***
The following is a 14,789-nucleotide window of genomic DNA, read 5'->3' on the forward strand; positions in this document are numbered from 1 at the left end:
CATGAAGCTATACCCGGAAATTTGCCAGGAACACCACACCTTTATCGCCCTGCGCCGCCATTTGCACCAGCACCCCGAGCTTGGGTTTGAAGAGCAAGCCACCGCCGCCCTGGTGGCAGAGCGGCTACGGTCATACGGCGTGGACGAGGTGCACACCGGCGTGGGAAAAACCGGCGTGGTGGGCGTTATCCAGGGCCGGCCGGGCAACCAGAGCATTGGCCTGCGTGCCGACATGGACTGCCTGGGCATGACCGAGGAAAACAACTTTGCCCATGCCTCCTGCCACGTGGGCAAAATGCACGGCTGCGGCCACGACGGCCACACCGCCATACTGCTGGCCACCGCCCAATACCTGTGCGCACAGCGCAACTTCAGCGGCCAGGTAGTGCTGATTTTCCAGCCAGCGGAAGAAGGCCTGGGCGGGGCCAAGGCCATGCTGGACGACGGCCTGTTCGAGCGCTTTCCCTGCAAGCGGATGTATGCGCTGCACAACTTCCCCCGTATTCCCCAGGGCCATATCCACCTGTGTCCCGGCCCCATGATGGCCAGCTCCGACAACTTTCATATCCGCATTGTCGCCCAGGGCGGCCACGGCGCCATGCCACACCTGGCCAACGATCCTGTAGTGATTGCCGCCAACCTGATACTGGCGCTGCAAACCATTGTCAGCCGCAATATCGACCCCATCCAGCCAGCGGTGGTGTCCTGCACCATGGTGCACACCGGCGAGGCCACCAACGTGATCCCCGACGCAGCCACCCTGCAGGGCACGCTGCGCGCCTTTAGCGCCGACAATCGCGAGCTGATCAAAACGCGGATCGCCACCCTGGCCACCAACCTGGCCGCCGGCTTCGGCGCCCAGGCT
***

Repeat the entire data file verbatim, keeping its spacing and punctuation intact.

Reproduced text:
The following is a 14,789-nucleotide window of genomic DNA, read 5'->3' on the forward strand; positions in this document are numbered from 1 at the left end:
CATGAAGCTATACCCGGAAATTTGCCAGGAACACCACACCTTTATCGCCCTGCGCCGCCATTTGCACCAGCACCCCGAGCTTGGGTTTGAAGAGCAAGCCACCGCCGCCCTGGTGGCAGAGCGGCTACGGTCATACGGCGTGGACGAGGTGCACACCGGCGTGGGAAAAACCGGCGTGGTGGGCGTTATCCAGGGCCGGCCGGGCAACCAGAGCATTGGCCTGCGTGCCGACATGGACTGCCTGGGCATGACCGAGGAAAACAACTTTGCCCATGCCTCCTGCCACGTGGGCAAAATGCACGGCTGCGGCCACGACGGCCACACCGCCATACTGCTGGCCACCGCCCAATACCTGTGCGCACAGCGCAACTTCAGCGGCCAGGTAGTGCTGATTTTCCAGCCAGCGGAAGAAGGCCTGGGCGGGGCCAAGGCCATGCTGGACGACGGCCTGTTCGAGCGCTTTCCCTGCAAGCGGATGTATGCGCTGCACAACTTCCCCCGTATTCCCCAGGGCCATATCCACCTGTGTCCCGGCCCCATGATGGCCAGCTCCGACAACTTTCATATCCGCATTGTCGCCCAGGGCGGCCACGGCGCCATGCCACACCTGGCCAACGATCCTGTAGTGATTGCCGCCAACCTGATACTGGCGCTGCAAACCATTGTCAGCCGCAATATCGACCCCATCCAGCCAGCGGTGGTGTCCTGCACCATGGTGCACACCGGCGAGGCCACCAACGTGATCCCCGACGCAGCCACCCTGCAGGGCACGCTGCGCGCCTTTAGCGCCGACAATCGCGAGCTGATCAAAACGCGGATCGCCACCCTGGCCACCAACCTGGCCGCCGGCTTCGGCGCCCAGGCT